Probing Question: Is caffeine harmful to your health?

A steaming cup of black coffee in the morning is to many people what gasoline is to their cars: essential fuel. The active ingredient in that fuel? Caffeine, a central-nervous-system stimulant found in the leaves and beans of many plants, especially those of coffee and tea.

pouring a cup of coffee
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The National Coffee Association, a trade group, claims that in 2006, daily coffee consumption among American adults rose to 56 percent, up from 49 percent in 2004. In other words, you're not alone in your caffeine dependency. But if you've ever had a case of coffee-induced shakes or a withdrawal headache, you may have asked yourself: Is my caffeine habit harmful to my health?

"In most cases, caffeine will have an effect on the body," says Byron Jones, Penn State professor of biobehavioral health and pharmacology, "but rarely will the effect be so extreme that it's harmful."

How does caffeine achieve its most sought-after effect of counteracting fatigue? To understand that, we have to first understand the chemistry of fatigue itself. Like all cells in the body, brain cells access fuel through an energy-storage nucleotide called ATP. ATP—adenosine triphosphate—loses one of its three phosphate molecules with each burst of energy it releases, eventually becoming a single adenosine molecule. The longer you are awake, the more adenosine will accumulate on special adenosine receptors in the brain, signaling it to slow its activity.

Enter caffeine. Acting as a wolf in sheep's clothing, caffeine is molecularly similar enough to adenosine to fit into its receptors, blocking adenosine from getting through—yet it is distinct enough not to be "read" by the brain as instructions to take a nap.

Without adenosine's calming effect, the brain's neurons fire more rapidly and the body reads this increased activity as an emergency requiring the release of the "flight or fight" chemical: adrenalin. The result? You feel excited, alert, mentally quick, ready for anything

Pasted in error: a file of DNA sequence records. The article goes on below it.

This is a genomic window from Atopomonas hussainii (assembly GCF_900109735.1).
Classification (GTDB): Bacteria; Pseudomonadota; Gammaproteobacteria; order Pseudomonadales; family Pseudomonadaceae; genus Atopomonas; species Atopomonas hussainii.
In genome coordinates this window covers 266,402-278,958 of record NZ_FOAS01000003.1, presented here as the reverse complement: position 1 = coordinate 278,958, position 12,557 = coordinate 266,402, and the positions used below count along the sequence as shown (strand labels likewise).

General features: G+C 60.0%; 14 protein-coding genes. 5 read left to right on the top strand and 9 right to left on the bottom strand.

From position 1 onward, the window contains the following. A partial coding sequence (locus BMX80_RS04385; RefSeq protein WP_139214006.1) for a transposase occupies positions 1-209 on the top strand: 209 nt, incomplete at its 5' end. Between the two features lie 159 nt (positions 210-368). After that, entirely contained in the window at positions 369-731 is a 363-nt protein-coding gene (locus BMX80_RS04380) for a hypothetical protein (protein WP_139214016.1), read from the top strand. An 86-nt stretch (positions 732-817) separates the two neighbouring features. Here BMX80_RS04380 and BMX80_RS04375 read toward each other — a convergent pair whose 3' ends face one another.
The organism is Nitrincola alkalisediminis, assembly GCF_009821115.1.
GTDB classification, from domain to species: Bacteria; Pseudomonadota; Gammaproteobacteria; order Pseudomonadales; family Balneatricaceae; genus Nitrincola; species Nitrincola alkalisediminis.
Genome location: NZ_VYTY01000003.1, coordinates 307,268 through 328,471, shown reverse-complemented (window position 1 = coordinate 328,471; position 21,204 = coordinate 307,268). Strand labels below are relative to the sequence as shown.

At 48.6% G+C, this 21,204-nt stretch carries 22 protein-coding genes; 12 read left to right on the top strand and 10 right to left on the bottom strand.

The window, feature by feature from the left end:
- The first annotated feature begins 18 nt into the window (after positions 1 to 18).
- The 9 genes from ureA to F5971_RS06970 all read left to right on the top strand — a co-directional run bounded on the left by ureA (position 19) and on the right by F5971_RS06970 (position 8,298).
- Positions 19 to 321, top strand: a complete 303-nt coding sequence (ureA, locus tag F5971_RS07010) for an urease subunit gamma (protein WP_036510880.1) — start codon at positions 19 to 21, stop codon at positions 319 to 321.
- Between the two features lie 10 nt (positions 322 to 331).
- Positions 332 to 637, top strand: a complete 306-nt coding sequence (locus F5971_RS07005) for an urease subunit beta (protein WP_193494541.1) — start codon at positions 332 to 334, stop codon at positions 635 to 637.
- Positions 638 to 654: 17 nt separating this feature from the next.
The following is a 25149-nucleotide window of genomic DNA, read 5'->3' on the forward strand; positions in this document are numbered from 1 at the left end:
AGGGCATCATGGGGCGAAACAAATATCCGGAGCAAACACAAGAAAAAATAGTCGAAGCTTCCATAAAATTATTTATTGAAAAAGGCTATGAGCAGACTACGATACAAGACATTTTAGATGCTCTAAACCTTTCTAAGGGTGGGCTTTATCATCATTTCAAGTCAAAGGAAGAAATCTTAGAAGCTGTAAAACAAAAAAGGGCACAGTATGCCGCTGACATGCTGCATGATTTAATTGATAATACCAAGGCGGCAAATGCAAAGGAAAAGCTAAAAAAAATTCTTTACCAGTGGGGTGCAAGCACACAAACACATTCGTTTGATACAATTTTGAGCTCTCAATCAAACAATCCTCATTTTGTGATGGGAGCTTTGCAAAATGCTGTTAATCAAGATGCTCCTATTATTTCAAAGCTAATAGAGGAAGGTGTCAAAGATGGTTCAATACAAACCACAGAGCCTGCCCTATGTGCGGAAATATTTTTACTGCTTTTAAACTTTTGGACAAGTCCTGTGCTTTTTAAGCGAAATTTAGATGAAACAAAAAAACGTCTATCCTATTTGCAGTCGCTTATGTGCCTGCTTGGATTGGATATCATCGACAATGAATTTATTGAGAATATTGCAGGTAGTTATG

A person's sensitivity to these effects can vary, Jones says, according to frequency of caffeine consumption, body weight, activity level, and overall genetic make-up. "Some people can fall asleep after a gallon of soda," he says, "and others get the jitters from one cup of coffee. Everyone's reaction is different."

As a person consumes multiple cups of coffee or cans of soda, reactions can include hand tremors, sweating, sleep loss, restlessness, and change of bowel movement patterns—in other words: symptoms of over-energizing.

Caffeine is frequently described as the world's most popular psychoactive drug and is considered mildly addictive. As with any drug addiction, quitting caffeine can result in symptoms of withdrawal. (Some scales even rank the severity of caffeine withdrawal between that of cocaine and marijuana.) Symptoms such as headaches, irritability, lethargy, nervousness, and mild depression are commonly reported.

Says Jones, "People who drink three or four cups of coffee in the morning during their work week might feel sleepy or grumpy or develop a slight headache when they don't have that caffeine to boost them on the weekends."

Health watchdogs have also studied the the risk of overdosing on caffeine. According to Jones, death by caffeine is technically possible—"It would most likely come in the form of convulsions,"—but would require ingesting at least 50 cups of coffee. "That's without throwing up first," he notes.

To prevent even the less extreme side effects of too much caffeine, he suggests, avoid drinking coffee or soda on an empty stomach and be aware of your own tolerance level. As with most indulgences, moderation and common sense are key.

For the most part, says Jones, "caffeine has gotten a bad rap." It's been blamed for everything from excessive insomnia to birth defects, "but there's little to no evidence to support such claims." In fact, he notes, "it's recently been found that caffeine actually works against liver disease." A few cups of coffee or a can of energy drink now and then, he concludes, is "nothing to lose sleep over."

Byron Jones, Ph. D., is professor of biobehavioral health and pharmacology at Penn State and can be reached at bcj1@psu.edu.

Last Updated October 02, 2006